Carbon Nanotube NRAM Exudes Excellence in Persistent Memory

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Nantero NRAM Scaling

Being able to build a single circuit is one thing. Being able to build a useful device is another. As we noted in the introduction, Fujitsu is planning to do this in 2019. Making larger devices means integrating with existing technologies.

Nantero Carbon Nanotube NRAM Capacity Scaling
Nantero Carbon Nanotube NRAM Capacity Scaling

The basics of this are that the company thinks it can use new process technologies and stacking layers of carbon nanotubes to scale capacity. Natero says it can hit 8Gb on 4 layers, and 16Gb on 4 layers at 28nm. It is worth noting that the 2019 Fujitsu NRAM will be built on a 55nm process so we expect smaller modules.

Nantero Carbon Nanotube NRAM DDR Scalability
Nantero Carbon Nanotube NRAM DDR Scalability

By adding stacks to 8, and shrinking the process, the company thinks it can hit 128Gb devices. As the industry transitions from DDR4 to DDR5, the spec allows for up to 16 die stacks so the company thinks it can again get gains and very large devices.

Nantero Carbon Nanotube NRAM Memory Class Storage Not SCM
Nantero Carbon Nanotube NRAM Memory Class Storage Not SCM

With DRAM like speeds, no write endurance issues, higher capacity than DRAM and potentially lower pricing (assuming volume production), Natero calls this memory class storage. That compares to Intel 3D Xpoint which is somewhere between NAND and DRAM. Nantero sees NRAM as essentially occupying the DRAM space but adding persistence.

Nantero NRAM Speeds and Efficiency

At STH, we know many people care about how the technology will impact them rather than how to build devices themselves. Since most of our readers to not fab their own DRAM or NAND chips, we are going to present the slides on how NRAM can be a DDR4 DRAM replacement, but not offer too much commentary. Skip to the next page if you want to skip this section.

Nantero Carbon Nanotube NRAM DDR4 Reference Architecture
Nantero Carbon Nanotube NRAM DDR4 Reference Architecture

Nantero has a reference architecture. The company hopes to license its technology but not create its products itself. During the talk, the company specifically said it was pursuing an Arm-like model.

Nantero Carbon Nanotube NRAM Crosspoint Tiles
Nantero Carbon Nanotube NRAM Crosspoint Tiles

Questions were raised about performance. The company thinks that the performance is relatively on-par with DRAM.

Nantero Carbon Nanotube NRAM ECC Impact
Nantero Carbon Nanotube NRAM ECC Impact

Part of that comes from not having to do a refresh.

Nantero Carbon Nanotube NRAM Efficient Bus
Nantero Carbon Nanotube NRAM Efficient Bus

The audience was a bit skeptical to say the least, so we will have to see how actual devices perform.

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Patrick has been running STH since 2009 and covers a wide variety of SME, SMB, and SOHO IT topics. Patrick is a consultant in the technology industry and has worked with numerous large hardware and storage vendors in the Silicon Valley. The goal of STH is simply to help users find some information about server, storage and networking, building blocks. If you have any helpful information please feel free to post on the forums.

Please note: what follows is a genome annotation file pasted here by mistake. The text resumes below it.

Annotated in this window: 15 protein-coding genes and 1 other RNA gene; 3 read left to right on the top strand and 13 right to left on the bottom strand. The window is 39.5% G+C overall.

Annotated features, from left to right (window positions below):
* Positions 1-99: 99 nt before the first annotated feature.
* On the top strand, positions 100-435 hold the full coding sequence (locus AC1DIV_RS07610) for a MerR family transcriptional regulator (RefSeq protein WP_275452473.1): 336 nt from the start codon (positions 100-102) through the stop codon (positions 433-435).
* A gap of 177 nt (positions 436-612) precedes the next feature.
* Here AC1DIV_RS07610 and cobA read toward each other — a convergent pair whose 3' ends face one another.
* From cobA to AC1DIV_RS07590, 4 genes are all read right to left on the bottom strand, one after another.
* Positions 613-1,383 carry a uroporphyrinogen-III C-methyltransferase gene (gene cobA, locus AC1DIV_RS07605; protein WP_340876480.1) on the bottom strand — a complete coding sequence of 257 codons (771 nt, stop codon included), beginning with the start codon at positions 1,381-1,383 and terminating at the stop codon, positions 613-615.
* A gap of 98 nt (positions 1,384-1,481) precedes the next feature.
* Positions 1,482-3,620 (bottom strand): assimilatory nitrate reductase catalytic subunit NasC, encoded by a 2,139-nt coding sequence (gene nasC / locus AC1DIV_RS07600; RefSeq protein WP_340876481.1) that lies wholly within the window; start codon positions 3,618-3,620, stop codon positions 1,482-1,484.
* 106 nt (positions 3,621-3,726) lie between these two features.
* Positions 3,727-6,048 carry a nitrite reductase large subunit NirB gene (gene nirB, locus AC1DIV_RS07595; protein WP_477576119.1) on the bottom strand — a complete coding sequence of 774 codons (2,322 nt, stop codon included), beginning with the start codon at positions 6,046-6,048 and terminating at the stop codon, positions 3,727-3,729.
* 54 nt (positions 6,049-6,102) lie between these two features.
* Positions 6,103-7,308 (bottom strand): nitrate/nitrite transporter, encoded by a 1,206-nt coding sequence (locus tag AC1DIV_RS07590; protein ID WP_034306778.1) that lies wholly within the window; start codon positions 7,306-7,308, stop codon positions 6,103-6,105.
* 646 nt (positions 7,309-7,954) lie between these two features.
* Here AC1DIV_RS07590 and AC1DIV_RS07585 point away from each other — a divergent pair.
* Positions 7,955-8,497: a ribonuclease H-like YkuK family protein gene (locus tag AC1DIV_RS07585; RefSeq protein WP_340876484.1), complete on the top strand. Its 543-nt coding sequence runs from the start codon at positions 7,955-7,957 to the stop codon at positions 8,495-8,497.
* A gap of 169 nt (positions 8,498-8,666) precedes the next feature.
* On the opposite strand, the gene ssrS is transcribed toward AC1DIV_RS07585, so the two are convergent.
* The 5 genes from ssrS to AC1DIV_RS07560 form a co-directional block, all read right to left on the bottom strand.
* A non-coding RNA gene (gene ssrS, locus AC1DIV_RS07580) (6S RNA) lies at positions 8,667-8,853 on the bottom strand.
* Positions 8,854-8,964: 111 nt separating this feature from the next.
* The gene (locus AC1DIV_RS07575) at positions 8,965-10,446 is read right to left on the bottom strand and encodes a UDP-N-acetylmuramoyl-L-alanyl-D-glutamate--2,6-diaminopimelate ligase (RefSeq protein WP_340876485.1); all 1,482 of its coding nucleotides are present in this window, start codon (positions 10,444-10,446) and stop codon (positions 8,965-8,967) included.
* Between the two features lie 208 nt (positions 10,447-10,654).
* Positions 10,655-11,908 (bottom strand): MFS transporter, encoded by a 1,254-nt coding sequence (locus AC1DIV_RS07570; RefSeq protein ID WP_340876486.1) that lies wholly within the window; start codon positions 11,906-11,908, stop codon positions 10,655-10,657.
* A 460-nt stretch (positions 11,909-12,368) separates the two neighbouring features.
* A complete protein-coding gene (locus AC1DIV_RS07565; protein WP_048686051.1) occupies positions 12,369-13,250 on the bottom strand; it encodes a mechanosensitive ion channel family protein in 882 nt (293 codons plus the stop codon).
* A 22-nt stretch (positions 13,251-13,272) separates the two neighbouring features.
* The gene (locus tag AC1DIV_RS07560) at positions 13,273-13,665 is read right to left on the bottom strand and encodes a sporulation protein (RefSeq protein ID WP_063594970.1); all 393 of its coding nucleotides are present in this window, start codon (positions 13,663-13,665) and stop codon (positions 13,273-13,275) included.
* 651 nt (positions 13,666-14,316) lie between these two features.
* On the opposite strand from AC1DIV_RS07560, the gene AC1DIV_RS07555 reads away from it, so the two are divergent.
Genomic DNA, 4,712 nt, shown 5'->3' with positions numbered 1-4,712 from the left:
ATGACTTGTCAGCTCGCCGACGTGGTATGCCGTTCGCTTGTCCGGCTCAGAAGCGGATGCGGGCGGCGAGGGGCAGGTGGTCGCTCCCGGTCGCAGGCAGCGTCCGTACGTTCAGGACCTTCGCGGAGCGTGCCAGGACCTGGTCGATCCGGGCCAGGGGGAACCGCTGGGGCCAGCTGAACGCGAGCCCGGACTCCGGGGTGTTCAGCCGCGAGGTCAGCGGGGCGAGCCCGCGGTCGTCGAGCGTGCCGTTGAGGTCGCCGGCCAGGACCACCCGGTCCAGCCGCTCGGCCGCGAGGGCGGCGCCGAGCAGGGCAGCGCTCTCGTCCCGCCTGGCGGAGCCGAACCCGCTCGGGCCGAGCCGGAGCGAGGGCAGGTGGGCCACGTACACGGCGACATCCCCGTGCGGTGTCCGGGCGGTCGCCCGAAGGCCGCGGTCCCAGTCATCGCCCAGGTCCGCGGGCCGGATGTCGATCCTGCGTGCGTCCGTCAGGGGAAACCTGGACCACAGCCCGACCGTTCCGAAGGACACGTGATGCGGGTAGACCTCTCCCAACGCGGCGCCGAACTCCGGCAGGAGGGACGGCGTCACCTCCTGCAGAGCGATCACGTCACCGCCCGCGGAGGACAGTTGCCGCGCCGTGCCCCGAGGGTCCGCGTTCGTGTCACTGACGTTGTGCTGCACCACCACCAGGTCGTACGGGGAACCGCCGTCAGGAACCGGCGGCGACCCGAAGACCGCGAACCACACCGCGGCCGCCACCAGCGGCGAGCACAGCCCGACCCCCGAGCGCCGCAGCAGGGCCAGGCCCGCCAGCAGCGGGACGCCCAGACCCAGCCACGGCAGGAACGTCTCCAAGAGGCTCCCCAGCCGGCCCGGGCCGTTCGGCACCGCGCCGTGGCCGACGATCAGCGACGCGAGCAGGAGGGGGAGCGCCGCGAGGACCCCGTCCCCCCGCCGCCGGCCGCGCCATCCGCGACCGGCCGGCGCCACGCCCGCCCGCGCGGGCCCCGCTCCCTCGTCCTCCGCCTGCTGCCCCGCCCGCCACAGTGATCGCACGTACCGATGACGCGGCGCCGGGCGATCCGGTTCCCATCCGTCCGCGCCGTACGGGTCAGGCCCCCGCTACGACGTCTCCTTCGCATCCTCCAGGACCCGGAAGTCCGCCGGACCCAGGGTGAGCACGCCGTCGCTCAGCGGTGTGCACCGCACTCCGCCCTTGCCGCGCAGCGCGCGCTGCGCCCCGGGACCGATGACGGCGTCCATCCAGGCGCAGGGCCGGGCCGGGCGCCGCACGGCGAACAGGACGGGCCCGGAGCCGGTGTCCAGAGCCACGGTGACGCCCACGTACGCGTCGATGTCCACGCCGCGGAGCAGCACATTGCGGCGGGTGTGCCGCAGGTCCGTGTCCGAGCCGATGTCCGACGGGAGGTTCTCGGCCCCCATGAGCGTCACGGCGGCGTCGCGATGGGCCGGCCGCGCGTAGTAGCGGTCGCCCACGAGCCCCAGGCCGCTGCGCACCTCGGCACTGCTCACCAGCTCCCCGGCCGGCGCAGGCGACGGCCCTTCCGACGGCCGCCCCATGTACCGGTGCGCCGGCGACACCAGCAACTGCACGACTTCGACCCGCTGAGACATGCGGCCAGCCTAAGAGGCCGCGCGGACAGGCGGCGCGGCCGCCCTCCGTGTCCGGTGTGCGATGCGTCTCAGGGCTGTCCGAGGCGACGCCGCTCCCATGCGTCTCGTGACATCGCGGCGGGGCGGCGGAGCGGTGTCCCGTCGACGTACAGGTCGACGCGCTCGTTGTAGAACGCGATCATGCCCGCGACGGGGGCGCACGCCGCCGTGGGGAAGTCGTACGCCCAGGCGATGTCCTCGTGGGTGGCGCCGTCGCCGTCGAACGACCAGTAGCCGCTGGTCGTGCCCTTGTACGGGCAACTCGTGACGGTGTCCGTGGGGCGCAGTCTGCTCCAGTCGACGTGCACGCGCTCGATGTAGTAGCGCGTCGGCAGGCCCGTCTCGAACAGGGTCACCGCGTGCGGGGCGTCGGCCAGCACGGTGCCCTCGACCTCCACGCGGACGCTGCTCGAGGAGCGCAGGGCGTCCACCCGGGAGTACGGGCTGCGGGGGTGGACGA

3 COMMENTS

  1. While this might seem like everything is too good to be true, this was something that has been a long time coming. A few years ago UW Madison created carbon nanotube transistors that out performed silicon. https://news.wisc.edu/for-first-time-carbon-nanotube-transistors-outperform-silicon/ With a couple more years of R&D and process refinements it isn’t out of the question that nanotubes are getting to the point of being ready for RAM and eventually will probably replace silicon inside GPUs and CPUs.

  2. A couple interesting questions pop to mind then:
    – How well does a cell hold up under varying environmental conditions: Temperature, humidity, shock (Both physical and thermal shock), vibration?

    – Do to the mechanical deformation involved, does the cell wear out?
    – Due to a vibration or shock (physical or thermal again), can the gap necessary be created or destroyed creating a false bit flip?

  3. Hi, guys, thanks for following up on this. We’re pretty excited for obvious reasons. To Don’s questions, we haven’t yet seen any tendencies for wear-out. The carbon nanotubes move in a void but once the contact is made between tubes via injection of electrostatic force, the bonding is atomic inside the van der Waals region. To separate the tube connections, a phononic disruption is needed to jump back over the vdW barrier. Macro effects like shock and vibe don’t impact the cells which are molecular level effects. Also, we use hundreds of switching tubes per cell so anything that would have that kind of impact would have other more catastrophic effects. One of the things carbon nanotubes are known for is lack of sensitivity to thermals, so temperature extremes don’t seem to have any effect on the cells; the limit would be the underlying CMOS.

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